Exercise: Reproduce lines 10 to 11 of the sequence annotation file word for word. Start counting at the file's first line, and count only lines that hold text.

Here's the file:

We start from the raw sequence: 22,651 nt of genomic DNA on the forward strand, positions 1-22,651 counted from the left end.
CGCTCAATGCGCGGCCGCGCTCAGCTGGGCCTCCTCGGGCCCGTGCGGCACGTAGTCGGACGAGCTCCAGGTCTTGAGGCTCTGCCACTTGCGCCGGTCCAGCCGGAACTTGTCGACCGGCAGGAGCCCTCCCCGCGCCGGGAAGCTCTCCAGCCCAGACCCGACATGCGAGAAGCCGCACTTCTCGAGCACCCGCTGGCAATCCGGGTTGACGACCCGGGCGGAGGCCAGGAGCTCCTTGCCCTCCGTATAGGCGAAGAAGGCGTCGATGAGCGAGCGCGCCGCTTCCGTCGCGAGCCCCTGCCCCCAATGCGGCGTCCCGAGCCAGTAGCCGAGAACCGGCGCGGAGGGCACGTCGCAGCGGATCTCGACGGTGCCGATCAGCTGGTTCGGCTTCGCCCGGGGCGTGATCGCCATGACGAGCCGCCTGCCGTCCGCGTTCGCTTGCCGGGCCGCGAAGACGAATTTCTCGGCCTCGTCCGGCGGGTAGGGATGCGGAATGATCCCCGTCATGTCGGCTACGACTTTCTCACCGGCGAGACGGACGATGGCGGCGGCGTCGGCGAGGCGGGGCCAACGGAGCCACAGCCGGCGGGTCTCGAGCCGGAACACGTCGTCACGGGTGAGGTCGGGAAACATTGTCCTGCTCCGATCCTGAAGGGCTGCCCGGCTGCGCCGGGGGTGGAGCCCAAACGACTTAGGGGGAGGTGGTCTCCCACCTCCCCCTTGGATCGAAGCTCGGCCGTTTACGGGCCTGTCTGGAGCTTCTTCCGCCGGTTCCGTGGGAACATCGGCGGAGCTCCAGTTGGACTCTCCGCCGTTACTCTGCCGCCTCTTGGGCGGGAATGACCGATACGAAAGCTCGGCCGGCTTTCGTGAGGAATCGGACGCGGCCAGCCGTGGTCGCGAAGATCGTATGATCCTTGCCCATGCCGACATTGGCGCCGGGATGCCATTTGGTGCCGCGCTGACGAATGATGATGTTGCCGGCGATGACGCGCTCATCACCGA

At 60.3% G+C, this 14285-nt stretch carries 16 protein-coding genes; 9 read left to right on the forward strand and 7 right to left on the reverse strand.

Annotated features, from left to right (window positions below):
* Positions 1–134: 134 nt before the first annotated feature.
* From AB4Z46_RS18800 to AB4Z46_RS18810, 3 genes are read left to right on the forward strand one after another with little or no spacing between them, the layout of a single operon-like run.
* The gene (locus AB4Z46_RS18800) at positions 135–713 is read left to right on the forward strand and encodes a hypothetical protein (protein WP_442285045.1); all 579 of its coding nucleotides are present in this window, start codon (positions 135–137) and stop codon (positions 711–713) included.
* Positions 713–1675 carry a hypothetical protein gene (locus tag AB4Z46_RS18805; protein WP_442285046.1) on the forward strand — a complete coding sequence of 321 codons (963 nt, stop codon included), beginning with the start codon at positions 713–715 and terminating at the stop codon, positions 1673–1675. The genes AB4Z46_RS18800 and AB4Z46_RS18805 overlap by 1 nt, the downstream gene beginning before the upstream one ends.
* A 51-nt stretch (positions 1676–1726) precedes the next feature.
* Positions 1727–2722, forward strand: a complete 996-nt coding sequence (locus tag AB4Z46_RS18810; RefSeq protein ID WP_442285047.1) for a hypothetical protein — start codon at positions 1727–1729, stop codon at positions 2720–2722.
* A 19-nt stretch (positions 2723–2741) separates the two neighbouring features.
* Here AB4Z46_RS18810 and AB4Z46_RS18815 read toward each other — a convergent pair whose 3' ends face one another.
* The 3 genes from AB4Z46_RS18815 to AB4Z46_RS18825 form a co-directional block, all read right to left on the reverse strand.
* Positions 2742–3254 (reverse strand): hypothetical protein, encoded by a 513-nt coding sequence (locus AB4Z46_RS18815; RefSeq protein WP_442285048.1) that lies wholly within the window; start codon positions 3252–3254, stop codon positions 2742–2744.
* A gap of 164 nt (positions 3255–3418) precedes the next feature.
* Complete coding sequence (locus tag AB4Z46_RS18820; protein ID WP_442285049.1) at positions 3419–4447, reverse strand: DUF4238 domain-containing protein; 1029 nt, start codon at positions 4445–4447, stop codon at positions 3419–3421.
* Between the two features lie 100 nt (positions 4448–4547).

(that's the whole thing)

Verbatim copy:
* Positions 1727–2722, forward strand: a complete 996-nt coding sequence (locus tag AB4Z46_RS18810; RefSeq protein ID WP_442285047.1) for a hypothetical protein — start codon at positions 1727–1729, stop codon at positions 2720–2722.
* A 19-nt stretch (positions 2723–2741) separates the two neighbouring features.